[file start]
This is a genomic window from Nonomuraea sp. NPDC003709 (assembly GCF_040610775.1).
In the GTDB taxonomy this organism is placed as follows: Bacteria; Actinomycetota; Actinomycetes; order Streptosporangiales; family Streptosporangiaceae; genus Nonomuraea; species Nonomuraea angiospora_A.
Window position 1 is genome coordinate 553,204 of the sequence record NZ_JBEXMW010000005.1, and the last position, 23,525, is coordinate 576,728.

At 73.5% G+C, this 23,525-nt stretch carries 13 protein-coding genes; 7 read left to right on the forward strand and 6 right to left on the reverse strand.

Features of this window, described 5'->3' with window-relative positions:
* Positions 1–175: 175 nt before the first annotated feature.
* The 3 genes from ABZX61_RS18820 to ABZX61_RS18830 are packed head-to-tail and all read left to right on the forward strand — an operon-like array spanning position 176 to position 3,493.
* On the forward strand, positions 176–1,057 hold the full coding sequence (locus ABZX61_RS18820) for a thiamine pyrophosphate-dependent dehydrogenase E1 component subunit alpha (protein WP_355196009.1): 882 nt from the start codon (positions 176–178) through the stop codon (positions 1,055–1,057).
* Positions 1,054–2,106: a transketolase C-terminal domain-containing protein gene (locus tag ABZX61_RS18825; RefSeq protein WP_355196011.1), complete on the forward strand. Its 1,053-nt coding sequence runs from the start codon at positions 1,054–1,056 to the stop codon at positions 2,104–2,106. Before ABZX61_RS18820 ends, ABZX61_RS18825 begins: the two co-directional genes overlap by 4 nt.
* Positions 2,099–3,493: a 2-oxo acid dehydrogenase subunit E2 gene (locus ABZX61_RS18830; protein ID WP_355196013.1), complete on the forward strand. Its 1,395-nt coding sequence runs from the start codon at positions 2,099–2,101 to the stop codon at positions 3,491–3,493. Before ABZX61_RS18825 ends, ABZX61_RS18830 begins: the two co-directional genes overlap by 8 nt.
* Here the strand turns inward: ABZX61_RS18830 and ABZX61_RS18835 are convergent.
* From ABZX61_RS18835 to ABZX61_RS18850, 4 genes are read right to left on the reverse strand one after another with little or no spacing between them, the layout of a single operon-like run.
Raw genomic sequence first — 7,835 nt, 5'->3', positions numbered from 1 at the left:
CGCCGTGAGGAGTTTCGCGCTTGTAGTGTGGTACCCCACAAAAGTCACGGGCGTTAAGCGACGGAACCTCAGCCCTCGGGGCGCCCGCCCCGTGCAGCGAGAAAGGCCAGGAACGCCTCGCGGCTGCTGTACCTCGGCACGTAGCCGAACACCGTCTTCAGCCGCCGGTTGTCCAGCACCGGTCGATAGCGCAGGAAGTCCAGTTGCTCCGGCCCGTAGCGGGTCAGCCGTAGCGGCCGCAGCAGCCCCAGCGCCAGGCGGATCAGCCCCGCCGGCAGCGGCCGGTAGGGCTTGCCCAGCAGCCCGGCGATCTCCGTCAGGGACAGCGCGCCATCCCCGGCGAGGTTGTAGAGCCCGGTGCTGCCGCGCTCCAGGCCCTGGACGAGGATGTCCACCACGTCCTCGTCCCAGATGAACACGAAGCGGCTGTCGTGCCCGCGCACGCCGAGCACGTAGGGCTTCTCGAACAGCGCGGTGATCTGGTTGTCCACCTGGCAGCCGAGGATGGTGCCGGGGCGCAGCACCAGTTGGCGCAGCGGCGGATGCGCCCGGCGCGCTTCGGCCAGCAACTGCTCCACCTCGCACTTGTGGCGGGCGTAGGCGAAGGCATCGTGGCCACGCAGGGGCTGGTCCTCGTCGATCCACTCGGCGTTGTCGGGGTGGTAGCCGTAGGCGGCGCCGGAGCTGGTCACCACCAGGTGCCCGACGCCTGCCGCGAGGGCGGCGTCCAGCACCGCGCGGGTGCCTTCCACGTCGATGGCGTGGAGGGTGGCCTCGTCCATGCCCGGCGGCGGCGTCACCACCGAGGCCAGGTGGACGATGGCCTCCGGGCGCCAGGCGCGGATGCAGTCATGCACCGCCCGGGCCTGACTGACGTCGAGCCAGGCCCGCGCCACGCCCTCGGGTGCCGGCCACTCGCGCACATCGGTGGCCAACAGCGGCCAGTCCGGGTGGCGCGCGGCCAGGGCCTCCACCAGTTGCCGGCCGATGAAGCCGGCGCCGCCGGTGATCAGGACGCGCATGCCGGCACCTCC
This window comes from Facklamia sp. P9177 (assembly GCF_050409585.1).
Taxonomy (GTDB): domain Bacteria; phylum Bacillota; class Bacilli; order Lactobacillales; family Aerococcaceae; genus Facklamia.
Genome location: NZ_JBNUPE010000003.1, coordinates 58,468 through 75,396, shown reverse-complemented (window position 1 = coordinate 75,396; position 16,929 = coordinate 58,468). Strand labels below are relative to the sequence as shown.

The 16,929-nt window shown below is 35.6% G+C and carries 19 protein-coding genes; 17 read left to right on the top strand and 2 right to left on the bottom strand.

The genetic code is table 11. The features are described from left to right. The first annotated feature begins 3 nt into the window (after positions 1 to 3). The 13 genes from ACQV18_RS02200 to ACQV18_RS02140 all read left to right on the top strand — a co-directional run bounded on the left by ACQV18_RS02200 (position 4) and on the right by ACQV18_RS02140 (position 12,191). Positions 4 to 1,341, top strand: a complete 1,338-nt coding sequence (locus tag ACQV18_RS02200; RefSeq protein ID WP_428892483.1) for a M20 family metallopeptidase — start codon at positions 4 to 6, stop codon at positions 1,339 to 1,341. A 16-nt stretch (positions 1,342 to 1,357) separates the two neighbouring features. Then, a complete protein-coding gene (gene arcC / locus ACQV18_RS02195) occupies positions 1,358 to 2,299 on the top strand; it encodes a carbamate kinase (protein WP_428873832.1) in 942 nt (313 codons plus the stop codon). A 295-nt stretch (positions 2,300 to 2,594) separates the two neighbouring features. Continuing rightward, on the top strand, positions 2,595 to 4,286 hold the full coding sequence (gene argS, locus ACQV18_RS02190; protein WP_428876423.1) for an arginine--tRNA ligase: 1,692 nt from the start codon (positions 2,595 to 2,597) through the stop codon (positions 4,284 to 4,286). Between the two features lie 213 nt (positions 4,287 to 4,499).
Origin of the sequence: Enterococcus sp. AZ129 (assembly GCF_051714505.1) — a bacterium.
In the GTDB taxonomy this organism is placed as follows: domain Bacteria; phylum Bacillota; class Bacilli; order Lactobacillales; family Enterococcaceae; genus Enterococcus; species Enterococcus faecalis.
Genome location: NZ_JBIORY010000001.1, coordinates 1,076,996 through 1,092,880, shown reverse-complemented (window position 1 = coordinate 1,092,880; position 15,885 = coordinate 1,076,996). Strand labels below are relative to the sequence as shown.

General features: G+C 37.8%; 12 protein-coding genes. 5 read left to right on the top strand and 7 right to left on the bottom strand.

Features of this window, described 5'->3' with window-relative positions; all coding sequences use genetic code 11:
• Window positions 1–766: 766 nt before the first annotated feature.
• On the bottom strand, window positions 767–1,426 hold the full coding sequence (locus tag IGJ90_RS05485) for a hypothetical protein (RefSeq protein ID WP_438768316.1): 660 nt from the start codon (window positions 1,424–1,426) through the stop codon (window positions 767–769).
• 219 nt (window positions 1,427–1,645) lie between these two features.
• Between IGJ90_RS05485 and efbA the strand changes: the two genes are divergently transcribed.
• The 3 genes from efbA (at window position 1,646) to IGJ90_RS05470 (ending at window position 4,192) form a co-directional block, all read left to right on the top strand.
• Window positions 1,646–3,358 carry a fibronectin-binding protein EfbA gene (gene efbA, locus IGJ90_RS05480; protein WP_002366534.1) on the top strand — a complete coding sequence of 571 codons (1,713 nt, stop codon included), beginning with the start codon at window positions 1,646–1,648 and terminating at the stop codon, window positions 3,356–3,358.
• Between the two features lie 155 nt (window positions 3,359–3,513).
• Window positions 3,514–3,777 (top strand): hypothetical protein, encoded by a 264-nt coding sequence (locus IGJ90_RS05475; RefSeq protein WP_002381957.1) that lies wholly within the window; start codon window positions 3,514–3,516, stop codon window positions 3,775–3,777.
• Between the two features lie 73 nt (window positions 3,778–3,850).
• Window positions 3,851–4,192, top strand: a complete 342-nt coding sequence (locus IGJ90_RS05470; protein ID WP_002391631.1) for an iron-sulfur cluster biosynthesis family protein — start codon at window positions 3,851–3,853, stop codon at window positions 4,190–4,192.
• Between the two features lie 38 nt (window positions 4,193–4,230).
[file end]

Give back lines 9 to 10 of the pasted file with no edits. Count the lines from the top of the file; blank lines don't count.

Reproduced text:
* Positions 1,054–2,106: a transketolase C-terminal domain-containing protein gene (locus tag ABZX61_RS18825; RefSeq protein WP_355196011.1), complete on the forward strand. Its 1,053-nt coding sequence runs from the start codon at positions 1,054–1,056 to the stop codon at positions 2,104–2,106. Before ABZX61_RS18820 ends, ABZX61_RS18825 begins: the two co-directional genes overlap by 4 nt.
* Positions 2,099–3,493: a 2-oxo acid dehydrogenase subunit E2 gene (locus ABZX61_RS18830; protein ID WP_355196013.1), complete on the forward strand. Its 1,395-nt coding sequence runs from the start codon at positions 2,099–2,101 to the stop codon at positions 3,491–3,493. Before ABZX61_RS18825 ends, ABZX61_RS18830 begins: the two co-directional genes overlap by 8 nt.